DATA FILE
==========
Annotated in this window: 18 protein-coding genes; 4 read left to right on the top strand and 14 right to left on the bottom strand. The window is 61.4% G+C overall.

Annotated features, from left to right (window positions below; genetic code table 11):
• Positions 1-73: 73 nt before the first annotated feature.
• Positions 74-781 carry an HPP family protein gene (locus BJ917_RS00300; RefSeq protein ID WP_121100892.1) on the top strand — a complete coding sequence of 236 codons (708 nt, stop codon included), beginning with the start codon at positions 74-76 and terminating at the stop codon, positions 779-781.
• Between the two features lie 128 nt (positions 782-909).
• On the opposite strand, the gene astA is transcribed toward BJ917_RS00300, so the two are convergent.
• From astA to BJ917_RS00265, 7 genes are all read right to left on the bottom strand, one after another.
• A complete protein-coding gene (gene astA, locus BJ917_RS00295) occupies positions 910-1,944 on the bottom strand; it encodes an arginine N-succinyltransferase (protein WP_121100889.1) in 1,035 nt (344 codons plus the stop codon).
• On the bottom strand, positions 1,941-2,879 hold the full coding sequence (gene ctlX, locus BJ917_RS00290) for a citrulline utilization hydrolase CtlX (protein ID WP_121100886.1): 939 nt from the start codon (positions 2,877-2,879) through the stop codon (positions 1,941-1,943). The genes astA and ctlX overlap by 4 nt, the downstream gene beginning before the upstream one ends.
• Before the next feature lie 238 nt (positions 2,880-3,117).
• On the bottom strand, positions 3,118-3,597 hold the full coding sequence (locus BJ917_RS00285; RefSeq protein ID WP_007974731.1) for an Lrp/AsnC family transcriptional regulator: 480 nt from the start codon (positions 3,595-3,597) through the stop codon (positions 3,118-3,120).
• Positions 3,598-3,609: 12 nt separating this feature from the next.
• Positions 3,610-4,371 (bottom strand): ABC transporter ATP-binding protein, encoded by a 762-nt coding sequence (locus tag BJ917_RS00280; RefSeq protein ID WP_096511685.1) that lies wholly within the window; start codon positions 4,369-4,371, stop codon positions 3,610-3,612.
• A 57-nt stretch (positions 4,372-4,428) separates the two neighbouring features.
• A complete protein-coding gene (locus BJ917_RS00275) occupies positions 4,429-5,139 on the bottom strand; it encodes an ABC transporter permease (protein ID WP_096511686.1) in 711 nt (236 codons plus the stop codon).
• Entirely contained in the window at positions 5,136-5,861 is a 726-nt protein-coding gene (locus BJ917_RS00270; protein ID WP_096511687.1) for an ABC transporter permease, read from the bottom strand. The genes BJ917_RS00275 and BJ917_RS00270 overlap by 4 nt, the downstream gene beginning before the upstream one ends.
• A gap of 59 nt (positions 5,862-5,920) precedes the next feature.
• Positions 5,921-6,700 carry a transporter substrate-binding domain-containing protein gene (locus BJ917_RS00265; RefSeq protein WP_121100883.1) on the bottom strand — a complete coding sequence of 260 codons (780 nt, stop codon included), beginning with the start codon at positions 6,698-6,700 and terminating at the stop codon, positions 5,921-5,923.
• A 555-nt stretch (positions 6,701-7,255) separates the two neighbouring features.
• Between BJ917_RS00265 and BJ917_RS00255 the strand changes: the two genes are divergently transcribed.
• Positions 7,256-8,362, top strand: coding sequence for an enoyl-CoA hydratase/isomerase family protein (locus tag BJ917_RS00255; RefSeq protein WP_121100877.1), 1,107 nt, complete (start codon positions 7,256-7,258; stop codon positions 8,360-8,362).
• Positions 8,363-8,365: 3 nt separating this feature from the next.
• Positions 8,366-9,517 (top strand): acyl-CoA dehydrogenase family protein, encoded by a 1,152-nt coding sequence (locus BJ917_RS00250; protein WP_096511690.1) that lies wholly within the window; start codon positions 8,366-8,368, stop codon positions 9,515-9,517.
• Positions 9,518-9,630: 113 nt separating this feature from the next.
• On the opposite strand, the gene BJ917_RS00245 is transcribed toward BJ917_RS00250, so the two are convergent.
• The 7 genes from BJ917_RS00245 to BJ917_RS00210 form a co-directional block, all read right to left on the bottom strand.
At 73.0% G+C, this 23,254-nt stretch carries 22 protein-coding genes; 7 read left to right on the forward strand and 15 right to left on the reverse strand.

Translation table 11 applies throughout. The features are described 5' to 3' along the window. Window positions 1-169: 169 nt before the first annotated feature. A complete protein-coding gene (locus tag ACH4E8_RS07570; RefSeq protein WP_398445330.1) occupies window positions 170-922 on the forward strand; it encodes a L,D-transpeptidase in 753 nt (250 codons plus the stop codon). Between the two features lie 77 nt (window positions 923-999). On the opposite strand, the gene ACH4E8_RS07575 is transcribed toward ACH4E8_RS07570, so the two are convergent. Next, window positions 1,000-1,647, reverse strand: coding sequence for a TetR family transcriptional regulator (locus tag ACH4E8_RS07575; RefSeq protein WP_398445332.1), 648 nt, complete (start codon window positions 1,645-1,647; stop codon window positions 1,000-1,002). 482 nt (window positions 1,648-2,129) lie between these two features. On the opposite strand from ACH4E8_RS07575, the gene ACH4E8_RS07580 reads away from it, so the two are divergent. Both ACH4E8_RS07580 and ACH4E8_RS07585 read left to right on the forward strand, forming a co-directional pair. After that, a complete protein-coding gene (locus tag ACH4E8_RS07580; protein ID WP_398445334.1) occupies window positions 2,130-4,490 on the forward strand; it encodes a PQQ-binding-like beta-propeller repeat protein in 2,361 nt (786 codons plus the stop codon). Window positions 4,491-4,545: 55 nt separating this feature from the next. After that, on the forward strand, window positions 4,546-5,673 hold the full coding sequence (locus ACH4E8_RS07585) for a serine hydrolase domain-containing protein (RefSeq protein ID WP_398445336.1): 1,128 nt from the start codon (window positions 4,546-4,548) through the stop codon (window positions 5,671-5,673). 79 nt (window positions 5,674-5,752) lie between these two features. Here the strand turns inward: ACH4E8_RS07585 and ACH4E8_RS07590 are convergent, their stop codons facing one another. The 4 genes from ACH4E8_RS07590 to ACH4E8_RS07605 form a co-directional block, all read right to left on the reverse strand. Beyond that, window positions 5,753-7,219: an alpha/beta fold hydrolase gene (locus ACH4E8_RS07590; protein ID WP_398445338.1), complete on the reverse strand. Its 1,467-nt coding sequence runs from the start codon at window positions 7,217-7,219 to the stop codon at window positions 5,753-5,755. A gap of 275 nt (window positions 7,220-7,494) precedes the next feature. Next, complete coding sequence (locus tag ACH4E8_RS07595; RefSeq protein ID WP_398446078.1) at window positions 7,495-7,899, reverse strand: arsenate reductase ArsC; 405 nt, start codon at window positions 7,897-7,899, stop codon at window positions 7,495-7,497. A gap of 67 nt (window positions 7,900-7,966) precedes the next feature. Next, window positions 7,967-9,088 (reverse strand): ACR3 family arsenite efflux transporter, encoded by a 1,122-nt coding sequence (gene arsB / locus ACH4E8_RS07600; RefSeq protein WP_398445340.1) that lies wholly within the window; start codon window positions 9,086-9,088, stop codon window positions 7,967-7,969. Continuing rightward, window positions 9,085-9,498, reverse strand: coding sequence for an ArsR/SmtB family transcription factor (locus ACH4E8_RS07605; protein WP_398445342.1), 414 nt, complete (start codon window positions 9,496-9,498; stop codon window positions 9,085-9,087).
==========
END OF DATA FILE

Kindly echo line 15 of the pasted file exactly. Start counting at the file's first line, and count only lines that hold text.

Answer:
• A complete protein-coding gene (locus BJ917_RS00275) occupies positions 4,429-5,139 on the bottom strand; it encodes an ABC transporter permease (protein ID WP_096511686.1) in 711 nt (236 codons plus the stop codon).